Order of Magnitude

## Order of Magnitude

In performing rough calculations, estimates, or comparisons, we occasionally round off a number to zero significant figures - which is the nearest power of 10. A number rounded to the nearest power of 10 is called an order of magnitude. For example, let's say the average height of a human being is about 1.7 meters (about 5'7"). For the sake of simplicity, let's round off 1.7 meters to the nearest power of 10, which is 100 m (or 1 m). We are not saying that the average height of a person is a mere 1 meter, but rather the average height is closer to 1 meter (or 100 meters) than it is to 10 meters (or 101 meters). Similarly, rounding the height of an ant, which is about 8 x 10-4 meters, to the nearest power of ten results in 10-3 meters. Another way of saying this is that the order of magnitude of the height of an ant is 10-3 meters. Now, if we compare the height of a human being (100 meters) with the height of an ant (10-3 meters), we come up with the ratio human height/ant height = 100/10-3 = 100 - (-3) = 103 = 1000. A human being is roughly 1000 times (or 103 times) taller than an ant. In other words, a human being is 3 orders of magnitude (3 powers of 10) taller than an ant. The table below shows some interesting comparisons.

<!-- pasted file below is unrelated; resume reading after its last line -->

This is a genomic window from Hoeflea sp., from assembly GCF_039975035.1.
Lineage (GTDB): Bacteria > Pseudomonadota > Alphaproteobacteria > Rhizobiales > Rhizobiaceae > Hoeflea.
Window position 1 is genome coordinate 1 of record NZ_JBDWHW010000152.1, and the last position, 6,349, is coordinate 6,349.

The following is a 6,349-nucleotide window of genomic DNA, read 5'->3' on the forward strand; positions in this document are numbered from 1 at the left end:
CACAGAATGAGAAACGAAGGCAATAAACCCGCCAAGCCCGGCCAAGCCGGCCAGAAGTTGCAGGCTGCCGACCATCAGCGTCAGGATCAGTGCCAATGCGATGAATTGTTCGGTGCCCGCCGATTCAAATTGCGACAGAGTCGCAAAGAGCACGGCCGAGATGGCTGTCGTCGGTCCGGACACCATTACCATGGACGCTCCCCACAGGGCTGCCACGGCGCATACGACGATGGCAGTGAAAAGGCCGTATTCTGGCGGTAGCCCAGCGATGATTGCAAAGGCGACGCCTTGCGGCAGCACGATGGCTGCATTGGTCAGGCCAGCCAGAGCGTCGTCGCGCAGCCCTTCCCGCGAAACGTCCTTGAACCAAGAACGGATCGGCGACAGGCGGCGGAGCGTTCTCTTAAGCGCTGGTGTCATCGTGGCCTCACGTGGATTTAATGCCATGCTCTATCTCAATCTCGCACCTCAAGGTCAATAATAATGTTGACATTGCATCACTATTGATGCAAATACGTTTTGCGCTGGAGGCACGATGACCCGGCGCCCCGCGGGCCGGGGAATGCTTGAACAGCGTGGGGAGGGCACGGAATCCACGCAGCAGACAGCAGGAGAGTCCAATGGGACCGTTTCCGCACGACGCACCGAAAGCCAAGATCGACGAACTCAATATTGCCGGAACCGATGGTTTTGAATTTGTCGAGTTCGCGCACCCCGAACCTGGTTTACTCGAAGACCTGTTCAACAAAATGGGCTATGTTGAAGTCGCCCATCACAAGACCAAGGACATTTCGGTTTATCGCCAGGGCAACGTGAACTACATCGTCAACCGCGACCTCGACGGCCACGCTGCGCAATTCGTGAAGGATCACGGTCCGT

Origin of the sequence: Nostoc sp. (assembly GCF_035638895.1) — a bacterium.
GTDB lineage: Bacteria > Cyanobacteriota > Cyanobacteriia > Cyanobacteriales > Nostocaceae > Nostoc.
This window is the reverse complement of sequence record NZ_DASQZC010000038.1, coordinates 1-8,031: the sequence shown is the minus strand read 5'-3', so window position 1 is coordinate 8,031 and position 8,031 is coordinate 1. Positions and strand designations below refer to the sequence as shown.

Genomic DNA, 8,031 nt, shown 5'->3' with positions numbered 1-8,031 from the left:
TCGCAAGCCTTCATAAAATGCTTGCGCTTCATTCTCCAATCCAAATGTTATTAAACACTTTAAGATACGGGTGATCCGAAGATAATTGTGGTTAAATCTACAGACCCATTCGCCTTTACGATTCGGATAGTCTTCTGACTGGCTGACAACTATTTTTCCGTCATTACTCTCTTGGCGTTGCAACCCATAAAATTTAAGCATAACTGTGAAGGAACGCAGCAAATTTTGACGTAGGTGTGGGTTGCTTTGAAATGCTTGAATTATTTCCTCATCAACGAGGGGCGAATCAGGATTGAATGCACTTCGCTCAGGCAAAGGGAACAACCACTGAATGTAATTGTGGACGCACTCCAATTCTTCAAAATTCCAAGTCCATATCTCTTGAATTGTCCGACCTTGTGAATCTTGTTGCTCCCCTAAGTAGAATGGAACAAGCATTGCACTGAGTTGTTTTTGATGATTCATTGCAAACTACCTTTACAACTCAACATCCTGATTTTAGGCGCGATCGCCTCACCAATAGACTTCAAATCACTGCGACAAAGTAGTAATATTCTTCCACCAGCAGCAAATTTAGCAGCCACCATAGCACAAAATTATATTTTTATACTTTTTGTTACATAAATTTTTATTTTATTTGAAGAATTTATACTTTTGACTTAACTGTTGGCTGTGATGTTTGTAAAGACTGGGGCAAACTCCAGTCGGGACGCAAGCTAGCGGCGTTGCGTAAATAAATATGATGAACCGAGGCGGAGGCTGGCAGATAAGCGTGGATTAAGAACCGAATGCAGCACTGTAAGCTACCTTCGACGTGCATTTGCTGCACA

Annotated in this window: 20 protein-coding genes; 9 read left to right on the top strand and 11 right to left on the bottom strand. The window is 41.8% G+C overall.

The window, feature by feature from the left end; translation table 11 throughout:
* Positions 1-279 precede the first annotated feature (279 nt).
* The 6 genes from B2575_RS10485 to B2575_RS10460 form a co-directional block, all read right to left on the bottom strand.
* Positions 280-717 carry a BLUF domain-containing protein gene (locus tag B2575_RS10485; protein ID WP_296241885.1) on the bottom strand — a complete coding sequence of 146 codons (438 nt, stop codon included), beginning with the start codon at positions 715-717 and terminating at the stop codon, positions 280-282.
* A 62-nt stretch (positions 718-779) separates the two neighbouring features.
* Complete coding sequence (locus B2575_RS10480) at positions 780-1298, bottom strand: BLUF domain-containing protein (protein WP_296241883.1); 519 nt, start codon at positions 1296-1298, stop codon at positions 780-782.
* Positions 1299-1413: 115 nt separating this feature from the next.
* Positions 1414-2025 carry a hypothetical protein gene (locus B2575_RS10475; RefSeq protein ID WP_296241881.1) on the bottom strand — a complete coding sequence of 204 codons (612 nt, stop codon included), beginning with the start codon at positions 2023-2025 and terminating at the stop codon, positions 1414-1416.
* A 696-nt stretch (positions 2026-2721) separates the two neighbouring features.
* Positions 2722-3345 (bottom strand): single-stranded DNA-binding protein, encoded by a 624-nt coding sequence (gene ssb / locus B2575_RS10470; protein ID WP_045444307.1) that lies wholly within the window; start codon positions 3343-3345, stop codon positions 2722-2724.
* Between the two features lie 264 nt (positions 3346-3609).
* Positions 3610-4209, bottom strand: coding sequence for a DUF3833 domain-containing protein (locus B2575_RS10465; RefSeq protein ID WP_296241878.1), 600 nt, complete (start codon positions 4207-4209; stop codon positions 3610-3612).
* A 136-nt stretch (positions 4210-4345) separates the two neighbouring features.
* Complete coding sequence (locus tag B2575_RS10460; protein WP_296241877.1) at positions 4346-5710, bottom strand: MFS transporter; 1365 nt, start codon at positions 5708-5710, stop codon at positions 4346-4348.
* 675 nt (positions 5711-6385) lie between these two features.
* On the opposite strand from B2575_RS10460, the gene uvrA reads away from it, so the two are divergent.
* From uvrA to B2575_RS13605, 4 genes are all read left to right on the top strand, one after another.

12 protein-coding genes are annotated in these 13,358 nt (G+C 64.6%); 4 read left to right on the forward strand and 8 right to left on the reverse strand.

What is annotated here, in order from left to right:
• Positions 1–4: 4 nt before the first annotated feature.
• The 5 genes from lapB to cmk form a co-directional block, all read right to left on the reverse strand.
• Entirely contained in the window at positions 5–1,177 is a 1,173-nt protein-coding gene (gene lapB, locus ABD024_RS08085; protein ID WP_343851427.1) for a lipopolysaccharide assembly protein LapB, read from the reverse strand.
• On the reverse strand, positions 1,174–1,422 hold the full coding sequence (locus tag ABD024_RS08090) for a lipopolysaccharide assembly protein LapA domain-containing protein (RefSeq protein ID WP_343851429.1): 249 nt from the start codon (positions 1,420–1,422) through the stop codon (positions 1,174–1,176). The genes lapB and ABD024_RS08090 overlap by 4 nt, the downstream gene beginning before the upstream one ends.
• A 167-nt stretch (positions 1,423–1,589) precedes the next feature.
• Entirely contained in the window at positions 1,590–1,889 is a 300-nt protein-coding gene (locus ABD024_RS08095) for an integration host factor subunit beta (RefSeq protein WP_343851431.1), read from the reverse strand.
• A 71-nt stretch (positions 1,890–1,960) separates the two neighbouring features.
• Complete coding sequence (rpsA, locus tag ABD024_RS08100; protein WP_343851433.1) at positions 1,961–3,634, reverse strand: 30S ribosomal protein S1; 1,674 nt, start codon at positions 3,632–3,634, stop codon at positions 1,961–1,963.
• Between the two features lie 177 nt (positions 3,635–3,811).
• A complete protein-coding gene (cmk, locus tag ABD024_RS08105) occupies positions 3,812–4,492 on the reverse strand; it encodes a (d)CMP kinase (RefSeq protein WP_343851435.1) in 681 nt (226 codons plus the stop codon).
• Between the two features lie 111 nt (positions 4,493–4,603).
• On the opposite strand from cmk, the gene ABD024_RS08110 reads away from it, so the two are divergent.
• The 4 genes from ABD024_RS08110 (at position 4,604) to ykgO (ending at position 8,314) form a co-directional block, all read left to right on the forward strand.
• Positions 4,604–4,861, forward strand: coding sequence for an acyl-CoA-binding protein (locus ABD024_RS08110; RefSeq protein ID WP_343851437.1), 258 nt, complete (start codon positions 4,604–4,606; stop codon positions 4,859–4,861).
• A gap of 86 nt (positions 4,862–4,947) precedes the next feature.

Order of Magnitude of some Masses Order of Magnitude of some Lengths MASS grams LENGTH meters electron 10-27 radius of proton 10-15 proton 10-24 radius of atom 10-10 virus 10-16 radius of virus 10-7 amoeba 10-5 radius of amoeba 10-4 raindrop 10-3 height of human being 100 ant 100 radius of earth 107 human being 105 radius of sun 109 pyramid 1013 earth-sun distance 1011 earth 1027 radius of solar system 1013 sun 1033 distance of sun to nearest star 1016 milky way galaxy 1044 radius of milky way galaxy 1021 the Universe 1055 radius of visible Universe 1026